Using support vector machines (SVM) and 60,587 patient screening results, we were able to create classifiers that appropriately classified 94% of false positives and 92% of true positives. The results from this work provide the first evidence of an effective HIV5G screening algorithm which will reduce unnecessary testing and interventions, decrease the time it takes patients to get an accurate diagnosis, and reduce HIV infection spread due to delayed test results.

   Methods Top

Study design

A retrospective analysis of the laboratory information system (LIS) was performed by collecting all data generated by the BioPlex 2200 HIV Ag-Ab assay platform (Bio-Rad Laboratories, Hercules, CA, USA; screening assay) between January 2, 2016, and December 31, 2018, at UPMC Clinical Laboratories (Pittsburgh, PA). This work was performed under the auspices of the University of Pittsburgh IRB study #20020103.

A total dataset of 60,587 individual HIV assays was collected. All nucleic acid amplification testing (NAAT) for HIV-1 run at UPMC was also collected from our LIS between January 2, 2016 and December 31, 2018. In addition, chart review of HIV screening assay positive samples was performed to assess for NAAT testing by reference laboratories, and screen assay positive cases without NAAT results were chart reviewed for clinical diagnosis of HIV. HIV NAAT-positive or negative testing was considered diagnostic if the patient was not on HIV treatment medications. NAAT and chart review combined to create a final disposition for each screen-positive patient of HIV positive, negative, or unknown. There were a total of 580 specimens that were assessed by both HIV5G and NAAT or screened positive by HIV5G. 475/580 had NAAT testing, 453/580 were HIV5G screen positive (representing all screen-positive specimens during this time period), 127/580 were HIV5G screen negative. 45/580 specimens were excluded as they either did not have all three HIV5G screen values or did not have polymerase chain reaction or a conclusive clinical diagnosis. To create these algorithms, we used random sampling of 25% of the total negative cases (n = 59 913 total) to provide improved class balance due to the over representation of negative cases (i.e. low HIV prevalence).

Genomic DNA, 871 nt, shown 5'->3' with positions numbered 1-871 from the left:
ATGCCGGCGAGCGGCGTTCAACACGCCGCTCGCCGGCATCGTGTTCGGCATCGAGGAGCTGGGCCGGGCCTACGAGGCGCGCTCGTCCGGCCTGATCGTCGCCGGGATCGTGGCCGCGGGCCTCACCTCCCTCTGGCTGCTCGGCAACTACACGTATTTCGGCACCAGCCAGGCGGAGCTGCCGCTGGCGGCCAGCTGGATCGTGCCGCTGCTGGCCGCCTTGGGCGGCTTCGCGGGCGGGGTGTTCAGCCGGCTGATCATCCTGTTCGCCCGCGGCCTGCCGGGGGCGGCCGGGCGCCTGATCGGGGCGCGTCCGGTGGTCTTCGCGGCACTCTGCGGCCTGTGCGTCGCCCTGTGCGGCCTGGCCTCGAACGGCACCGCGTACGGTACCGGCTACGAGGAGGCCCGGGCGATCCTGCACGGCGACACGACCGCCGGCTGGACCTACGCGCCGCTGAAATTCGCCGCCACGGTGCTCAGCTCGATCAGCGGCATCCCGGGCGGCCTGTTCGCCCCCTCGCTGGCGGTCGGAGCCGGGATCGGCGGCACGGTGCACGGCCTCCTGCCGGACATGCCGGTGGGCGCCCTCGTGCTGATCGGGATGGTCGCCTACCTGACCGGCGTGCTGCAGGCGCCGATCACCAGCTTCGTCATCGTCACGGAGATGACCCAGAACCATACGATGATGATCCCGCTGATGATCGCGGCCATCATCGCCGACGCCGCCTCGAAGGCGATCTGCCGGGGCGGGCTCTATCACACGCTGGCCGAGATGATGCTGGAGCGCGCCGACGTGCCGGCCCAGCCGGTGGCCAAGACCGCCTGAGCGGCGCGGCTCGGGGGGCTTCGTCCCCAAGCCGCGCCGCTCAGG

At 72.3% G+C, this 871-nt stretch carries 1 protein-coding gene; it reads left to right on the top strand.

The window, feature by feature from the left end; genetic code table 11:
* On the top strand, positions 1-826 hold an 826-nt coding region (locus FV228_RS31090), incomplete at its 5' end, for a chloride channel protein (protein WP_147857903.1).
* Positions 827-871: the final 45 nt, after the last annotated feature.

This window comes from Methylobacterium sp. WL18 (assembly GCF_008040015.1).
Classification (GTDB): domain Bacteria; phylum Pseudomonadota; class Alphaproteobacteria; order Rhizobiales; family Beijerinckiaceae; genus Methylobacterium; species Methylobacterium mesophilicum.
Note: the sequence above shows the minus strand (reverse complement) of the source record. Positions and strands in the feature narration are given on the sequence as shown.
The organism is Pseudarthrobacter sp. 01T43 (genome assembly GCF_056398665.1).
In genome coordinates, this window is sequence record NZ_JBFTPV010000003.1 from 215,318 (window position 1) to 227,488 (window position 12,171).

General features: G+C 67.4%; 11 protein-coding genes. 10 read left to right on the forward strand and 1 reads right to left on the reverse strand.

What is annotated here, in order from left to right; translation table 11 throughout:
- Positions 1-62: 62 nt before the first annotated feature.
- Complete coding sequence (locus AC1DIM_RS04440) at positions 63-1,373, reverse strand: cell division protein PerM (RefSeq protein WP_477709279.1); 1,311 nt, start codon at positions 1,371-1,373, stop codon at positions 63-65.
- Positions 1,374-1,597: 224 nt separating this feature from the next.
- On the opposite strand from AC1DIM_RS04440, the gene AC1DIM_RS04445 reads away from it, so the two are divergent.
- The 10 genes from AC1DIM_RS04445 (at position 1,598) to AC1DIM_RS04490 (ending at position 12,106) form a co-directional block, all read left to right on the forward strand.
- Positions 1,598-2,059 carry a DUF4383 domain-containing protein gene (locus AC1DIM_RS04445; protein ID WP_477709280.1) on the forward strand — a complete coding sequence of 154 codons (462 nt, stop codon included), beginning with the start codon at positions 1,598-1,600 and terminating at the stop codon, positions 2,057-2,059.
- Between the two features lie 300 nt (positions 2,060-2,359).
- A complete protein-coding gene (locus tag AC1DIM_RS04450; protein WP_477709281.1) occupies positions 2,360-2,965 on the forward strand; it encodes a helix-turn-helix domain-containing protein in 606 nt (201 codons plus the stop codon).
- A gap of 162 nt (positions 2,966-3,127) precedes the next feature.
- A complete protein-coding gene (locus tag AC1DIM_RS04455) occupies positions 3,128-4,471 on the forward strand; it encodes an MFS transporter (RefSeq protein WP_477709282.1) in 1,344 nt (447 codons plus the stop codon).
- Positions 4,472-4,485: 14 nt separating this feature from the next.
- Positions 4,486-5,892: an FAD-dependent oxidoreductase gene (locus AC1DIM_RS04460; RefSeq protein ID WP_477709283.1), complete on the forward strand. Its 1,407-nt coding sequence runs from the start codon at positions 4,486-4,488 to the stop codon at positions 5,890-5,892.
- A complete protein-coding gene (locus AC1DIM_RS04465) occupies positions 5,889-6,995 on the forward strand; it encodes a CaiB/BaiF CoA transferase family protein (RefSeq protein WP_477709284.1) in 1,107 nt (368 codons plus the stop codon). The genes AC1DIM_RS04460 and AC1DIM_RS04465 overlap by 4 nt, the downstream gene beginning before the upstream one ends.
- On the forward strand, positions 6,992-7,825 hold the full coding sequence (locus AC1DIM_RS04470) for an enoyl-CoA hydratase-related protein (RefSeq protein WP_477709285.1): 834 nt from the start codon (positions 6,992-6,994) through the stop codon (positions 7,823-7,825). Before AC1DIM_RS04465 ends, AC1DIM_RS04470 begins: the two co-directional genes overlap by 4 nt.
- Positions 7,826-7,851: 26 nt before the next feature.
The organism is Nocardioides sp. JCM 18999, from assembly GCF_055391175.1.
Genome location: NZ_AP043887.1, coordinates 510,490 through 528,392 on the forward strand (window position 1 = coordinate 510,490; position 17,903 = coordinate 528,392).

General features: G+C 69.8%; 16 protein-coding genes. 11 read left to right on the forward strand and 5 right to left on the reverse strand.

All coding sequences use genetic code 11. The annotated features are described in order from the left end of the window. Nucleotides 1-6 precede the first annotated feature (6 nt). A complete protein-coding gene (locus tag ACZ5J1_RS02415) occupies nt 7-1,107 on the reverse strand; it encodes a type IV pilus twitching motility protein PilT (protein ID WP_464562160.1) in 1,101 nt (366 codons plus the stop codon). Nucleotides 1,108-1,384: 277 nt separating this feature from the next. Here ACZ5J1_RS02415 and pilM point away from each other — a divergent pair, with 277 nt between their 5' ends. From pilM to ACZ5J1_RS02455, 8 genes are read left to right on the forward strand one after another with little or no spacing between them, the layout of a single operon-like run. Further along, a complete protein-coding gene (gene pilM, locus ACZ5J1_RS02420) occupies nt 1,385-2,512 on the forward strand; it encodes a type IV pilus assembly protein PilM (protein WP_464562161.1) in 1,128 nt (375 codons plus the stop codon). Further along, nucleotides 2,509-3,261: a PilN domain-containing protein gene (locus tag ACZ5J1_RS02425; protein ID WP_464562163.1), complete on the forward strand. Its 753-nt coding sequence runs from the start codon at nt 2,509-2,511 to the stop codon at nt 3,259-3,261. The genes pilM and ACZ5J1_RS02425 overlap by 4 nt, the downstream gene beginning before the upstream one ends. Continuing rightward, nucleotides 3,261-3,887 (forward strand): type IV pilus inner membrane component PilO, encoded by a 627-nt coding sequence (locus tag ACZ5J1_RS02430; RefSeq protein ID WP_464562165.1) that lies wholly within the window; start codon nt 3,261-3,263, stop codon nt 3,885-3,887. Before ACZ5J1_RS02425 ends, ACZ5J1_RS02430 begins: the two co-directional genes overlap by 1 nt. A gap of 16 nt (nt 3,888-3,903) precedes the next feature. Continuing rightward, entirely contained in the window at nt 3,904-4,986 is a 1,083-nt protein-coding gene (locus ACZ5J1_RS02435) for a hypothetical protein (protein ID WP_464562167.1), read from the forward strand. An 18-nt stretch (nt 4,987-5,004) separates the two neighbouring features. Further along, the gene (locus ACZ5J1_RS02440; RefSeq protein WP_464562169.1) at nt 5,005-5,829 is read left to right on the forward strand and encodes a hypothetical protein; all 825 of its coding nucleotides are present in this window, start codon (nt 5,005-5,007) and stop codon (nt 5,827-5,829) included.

BioPlex 2200 human immunodeficiency virus assay

The presence or absence of HIV viral antigens and antibodies were assessed using serum samples on the BioPlex 2200 HIV Ag-Ab assay. The BioPlex HIV Ag-Ab assay is a multiplex bead-based assay that allows for the detection of HIV-1 p24 antigen, anti-HIV-1 Ab, and anti-HIV-2 Ab. Index values are generated for each individual HIV analyte. If all analytes have indices <1.00, the specimen is interpreted as nonreactive with no additional testing. If at least one analyte is equal to or >1.00, repeat testing is performed in triplicate. If two of the three tests demonstrate no analytes with index values ≥1.00, then the specimen is interpreted as nonreactive. If repeat testing demonstrates two repeats having an index value equal to or >1.00 for the same analyte, then the specimen is interpreted as reactive for the specific analyte. We refer to the interpretation of the assay result as the “assay disposition.” If a specimen is reactive for both HIV-1 Ab and HIV-2 Ab, and the indices have less than a 5-fold difference, the interpretation is reactive, undifferentiated for the specimen.

Nucleic acid amplification testing human immunodeficiency virus-1 RNA assay

For patients considered reactive on the BioPlex 2200 HIV Ag-Ab assay, the viral load of HIV RNA was assessed in-house using the Abbott RealTime HIV-1 assay on the m2000 system (Abbott Laboratories, Chicago, IL, USA) or sent to commercial reference laboratories. The linear range of the in-house assay is 40 copies/mL (1.6 log copies/mL) to 10 million copies/mL (7.0 copies/mL).

Retrospective chart analysis

A subset of the data, which included all individual HIV assays with at least one reactive analyte, was identified for the final HIV clinical diagnosis identification (we refer to this as clinical disposition). An HIV assay is considered a true positive in the presence of (1) any history of HIV viral load demonstrating detection of circulating HIV viral copies and/or (2) any history of treatment with HIV antiretroviral therapies. An HIV assay is considered a true negative in the presence of (1) a follow-up HIV viral load demonstrating no detection of circulating HIV viral copies in the absence of antiretroviral therapy or (2) in the absence of a follow-up viral load, a follow-up nonreactive fourth or fifth-generation HIV screening assay. In the context of the study, HIV preexposure prophylaxis identified by chart review is not considered antiretroviral therapy for final disposition categorization. If an individual sample did not meet the above criteria, it was categorized as unknown. Unknown samples were excluded from this analysis.